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It's true, in dogs glaucoma seems to progress very fast compared to humans. 

Indeed, many dog owners are often shocked when they learn that their dog is going blind as a result of glaucoma.

In humans, glaucoma is known for progressing slowly, with just a low percentage of being becoming blind, so what's going on with dogs? 

Let's discover more about why glaucoma in dogs progresses so fast. 

What Causes Glaucoma in Dogs and Humans?

Glaucoma is a progressive, degenerative eye condition that takes place when there is an increase in intraocular pressure (pressure within the eye). 

Why does this pressure inside the eye increase? To better understand the exact dynamics, it helps gaining a deeper understanding on how the eyes work. 

In a normal eye, special fluids ensure that the eye is nourished and maintains its typical shape.

In order for these fluids to work well, they should be produced and drained efficiently.

However, sometimes things may go wrong.  

When the eyes are healthy, they produce fluids (aqueous humor) that nourish the lens and cornea and help maintain ideal intraocular pressure levels.

These fluids are constantly drained to prevent them from building up.

 In the case of glaucoma, these fluids don't drain as they should, and therefore, they tend to accumulate, causing increased pressure within the eye.

This pressure overtime ends up potentially damaging the optic nerve which can ultimately lead to blindness.

The Most Common Glaucoma in Humans

The most common type of glaucoma seen in humans is what's known as primary open angle glaucoma (POAG). 

In this type of glaucoma, there is a problem in the drainage of fluids through the trabecular meshwork, due to some type of clog. 

Fortunately, the clog is not a majorly deleterious one, which allows a certain level of drainage to happen although the fluids may exit rather slowly. This allows the glaucoma to progress gradually.

dog pawing eyes

The Most Common Glaucoma in Dogs 

In dogs, instead, the most common type of glaucoma is primary closed angle glaucoma (PACG). 

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In this form of glaucoma the drainage angle of the trabecular meshwork is severely obstructed due to smaller drainage holes, explains board-certified veterinary ophthalmologist Dr. Noelle La Croix from the Veterinary Medical Center of Long Island.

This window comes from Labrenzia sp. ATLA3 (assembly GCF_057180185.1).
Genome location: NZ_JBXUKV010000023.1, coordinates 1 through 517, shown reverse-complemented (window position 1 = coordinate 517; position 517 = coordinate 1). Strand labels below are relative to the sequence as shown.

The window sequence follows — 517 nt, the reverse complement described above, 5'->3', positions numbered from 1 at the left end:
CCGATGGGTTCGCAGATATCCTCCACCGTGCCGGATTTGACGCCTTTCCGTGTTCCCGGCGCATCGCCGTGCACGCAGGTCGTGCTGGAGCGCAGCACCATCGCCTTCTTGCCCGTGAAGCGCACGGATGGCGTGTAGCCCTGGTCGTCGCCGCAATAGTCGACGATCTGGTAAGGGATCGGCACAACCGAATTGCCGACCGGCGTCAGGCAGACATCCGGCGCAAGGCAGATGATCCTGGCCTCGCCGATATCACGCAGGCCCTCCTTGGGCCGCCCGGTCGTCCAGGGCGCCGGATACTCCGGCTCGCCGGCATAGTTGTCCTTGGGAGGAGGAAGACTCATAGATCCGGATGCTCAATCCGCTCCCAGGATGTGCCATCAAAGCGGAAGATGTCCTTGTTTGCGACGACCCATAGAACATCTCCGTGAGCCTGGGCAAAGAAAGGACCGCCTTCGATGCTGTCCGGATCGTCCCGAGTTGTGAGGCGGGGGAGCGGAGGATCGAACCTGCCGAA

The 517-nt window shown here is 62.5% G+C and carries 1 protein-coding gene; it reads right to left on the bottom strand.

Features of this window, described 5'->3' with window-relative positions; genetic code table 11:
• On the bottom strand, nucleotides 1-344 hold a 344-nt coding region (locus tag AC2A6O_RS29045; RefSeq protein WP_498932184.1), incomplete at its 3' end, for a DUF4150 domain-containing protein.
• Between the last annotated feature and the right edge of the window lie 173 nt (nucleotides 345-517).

This defect in the drainage system is commonly found in American cocker spaniels, bassett hounds, chow chows, English cocker spaniels, miniature and toy poodles, great Danes, flat-coated retrievers, chow chows, Chinese sharpei, Welsh springer spaniels, and bouvier des Flandre and Siberian huskies.

Problems generally start to arise and dogs get older , generally between 5 and 6 years of age. 

Females are predisposed potentially due to anatomical features of having a significantly smaller angle opening distance compared to male dogs. 

This form of glaucoma often presents in acute form, when there is a sudden entrapment of aqueous fluid leading to rapidly increasing intraocular pressures. 

As the pressure increases, the dog experiences severe pain, possibly nausea and vomiting and damage to the point of blindness within hours to months despite aggressive treatment. 

Usually, one eye is affected affected first with the other eye being affected days, weeks, or months later. 

Stressful events may precipitate the situation such as being groomed or kenneled, moving to a new home, or the arrival of a new baby.

In dogs therefore, glaucoma is a medical emergency where quick intervention is needed to prevent damage.

Other Forms of Glaucoma in Dogs 

On top of closed angle glaucoma, dogs may also develop secondary glaucoma and congenital glaucoma. 

Congenital glaucoma tends to develop if the puppy's first few months of life. 

Secondary glaucoma, on the other hands, occurs as a consequence of some other concurrent eye condition, such as uveitis, cancer, lens luxation, and trauma.  

Discover more about secondary glaucoma in dogs. 

Few Cases of Open Angle Glaucoma in Dogs 

Although not as common as primary closed angle glaucoma, some dogs may also develop open angle glaucoma. 

Open angle glaucoma can be found in beagles, Norwegian elkhounds, and some other dog breeds.

 As in humans, this type of glaucoma progresses very slowly,  over the course of months and years.

Did you know? Because this type of glaucoma closely  shares several key elements with the most common human type, dogs with this form have been used as a model for studying human glaucoma for more than four decades.

References:

  • Park, S.A., Sledge, D., Monahan, C. et al. Primary angle-closure glaucoma with goniodysgenesis in a Beagle dog. BMC Vet Res 15, 75 (2019)
  • Tsai S, Bentley E, Miller PE, et al. Gender differences in iridocorneal angle morphology: a potential explanation for the female predisposition to primary angle closure glaucoma in dogs. Vet Ophthalmol. 2012
  • Miller PE, Bentley E. Clinical Signs and Diagnosis of the Canine Primary Glaucomas. Vet Clin North Am Small Anim Pract. 2015 Nov

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